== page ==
Penn State leaders have reversed the School of Visual Arts’ decision to censor the exhibit of Josh Stulman. The Daily Collegian reports that at a University Faculty Senate meeting yesterday, Penn State President Graham Spanier said, “That exhibit is going to go up. The offer has been extended and may be displayed this spring or not until the fall.”
After Charles Garoian, a professor in the School of Visual Arts, told Stulman that he could not display his exhibit because it “did not promote cultural diversity” or “opportunities for democratic dialogue,” Garoian and Bill Mahon, a spokesman for the university, claimed that they cancelled the exhibit because Stulman received money from the Penn State chapter of Hillel. The hall, they said, was reserved for unsponsored works. However, Professor David Bernstein at The Volokh Conspiracy obtained an e-mail from a Penn State administrator that read:
I certainly understand your concern, because there has been much confusion on this issue in the media. First, and most importantly, the “administration” does not condone censorship of artwork and had no role in this matter. Indeed, we have worked diligently with the art department to help find a way to ensure that the student has an opportunity to display his work.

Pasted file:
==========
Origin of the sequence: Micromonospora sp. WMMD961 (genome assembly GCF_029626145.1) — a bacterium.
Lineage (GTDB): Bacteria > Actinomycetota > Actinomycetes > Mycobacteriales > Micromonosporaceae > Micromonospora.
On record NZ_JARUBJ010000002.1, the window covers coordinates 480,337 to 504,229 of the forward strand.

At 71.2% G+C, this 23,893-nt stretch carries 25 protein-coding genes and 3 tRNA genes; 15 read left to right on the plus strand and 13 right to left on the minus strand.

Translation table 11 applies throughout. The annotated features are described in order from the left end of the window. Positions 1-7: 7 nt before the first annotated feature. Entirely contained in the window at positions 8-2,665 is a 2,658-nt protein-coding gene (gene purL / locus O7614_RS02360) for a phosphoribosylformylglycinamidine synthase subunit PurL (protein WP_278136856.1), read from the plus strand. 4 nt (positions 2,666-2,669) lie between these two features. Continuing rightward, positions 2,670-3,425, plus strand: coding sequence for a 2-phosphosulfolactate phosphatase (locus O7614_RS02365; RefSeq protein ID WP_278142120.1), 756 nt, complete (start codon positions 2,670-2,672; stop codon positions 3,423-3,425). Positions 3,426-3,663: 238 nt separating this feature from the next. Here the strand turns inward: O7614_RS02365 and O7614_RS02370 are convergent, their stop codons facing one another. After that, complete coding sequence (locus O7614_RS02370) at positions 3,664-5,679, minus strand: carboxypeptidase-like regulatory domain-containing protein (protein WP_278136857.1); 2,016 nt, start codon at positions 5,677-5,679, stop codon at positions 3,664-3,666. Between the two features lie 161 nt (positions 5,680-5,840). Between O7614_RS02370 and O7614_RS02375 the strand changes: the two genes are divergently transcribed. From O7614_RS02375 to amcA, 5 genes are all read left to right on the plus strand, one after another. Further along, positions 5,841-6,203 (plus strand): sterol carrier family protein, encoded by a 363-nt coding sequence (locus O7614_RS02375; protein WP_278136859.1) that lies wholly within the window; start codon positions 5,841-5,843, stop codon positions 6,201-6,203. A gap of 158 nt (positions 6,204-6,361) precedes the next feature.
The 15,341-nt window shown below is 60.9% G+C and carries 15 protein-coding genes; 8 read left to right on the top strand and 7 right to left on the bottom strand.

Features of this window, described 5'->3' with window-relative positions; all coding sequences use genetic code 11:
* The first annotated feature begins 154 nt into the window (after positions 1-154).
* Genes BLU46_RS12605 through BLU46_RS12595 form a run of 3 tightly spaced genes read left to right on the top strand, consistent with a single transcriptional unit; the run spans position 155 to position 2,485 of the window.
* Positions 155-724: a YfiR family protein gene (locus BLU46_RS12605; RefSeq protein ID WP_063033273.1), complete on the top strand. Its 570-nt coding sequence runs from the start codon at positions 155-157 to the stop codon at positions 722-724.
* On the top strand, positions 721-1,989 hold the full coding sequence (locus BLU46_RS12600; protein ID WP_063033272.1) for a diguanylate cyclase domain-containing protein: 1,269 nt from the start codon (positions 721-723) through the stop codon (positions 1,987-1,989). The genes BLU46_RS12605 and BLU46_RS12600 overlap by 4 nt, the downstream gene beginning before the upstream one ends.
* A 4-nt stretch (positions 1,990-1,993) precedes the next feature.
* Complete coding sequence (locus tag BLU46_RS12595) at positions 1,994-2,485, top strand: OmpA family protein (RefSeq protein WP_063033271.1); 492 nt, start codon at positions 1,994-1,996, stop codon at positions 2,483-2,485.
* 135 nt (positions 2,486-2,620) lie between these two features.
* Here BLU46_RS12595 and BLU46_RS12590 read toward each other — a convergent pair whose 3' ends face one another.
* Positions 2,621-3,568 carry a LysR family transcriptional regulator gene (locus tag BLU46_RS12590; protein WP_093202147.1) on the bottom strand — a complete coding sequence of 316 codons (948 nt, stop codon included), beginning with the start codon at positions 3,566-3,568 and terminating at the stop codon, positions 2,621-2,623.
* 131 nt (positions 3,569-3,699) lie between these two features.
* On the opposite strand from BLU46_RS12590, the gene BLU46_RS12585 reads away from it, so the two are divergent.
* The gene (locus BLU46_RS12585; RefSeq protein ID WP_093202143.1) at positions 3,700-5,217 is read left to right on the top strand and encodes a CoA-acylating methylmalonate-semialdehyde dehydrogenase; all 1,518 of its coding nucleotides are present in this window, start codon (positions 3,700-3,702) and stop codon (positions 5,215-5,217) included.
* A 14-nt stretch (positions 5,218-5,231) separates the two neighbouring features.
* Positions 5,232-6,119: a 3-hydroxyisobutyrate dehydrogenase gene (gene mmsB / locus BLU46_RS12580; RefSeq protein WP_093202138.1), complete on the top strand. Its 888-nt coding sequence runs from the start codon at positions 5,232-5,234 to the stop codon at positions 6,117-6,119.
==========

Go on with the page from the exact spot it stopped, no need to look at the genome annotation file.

The Collegian also reports that the Undergraduate Student Government passed a resolution that “recommended that the School of Visual Arts and university administration submit a public apology to Stulman on the grounds of a First Amendment rights violation.”
Administrators at Penn State quickly restored Stulman to his rights. We hope they will abandon the unconstitutional speech code that Garoian cited as his reason for censoring this exhibit.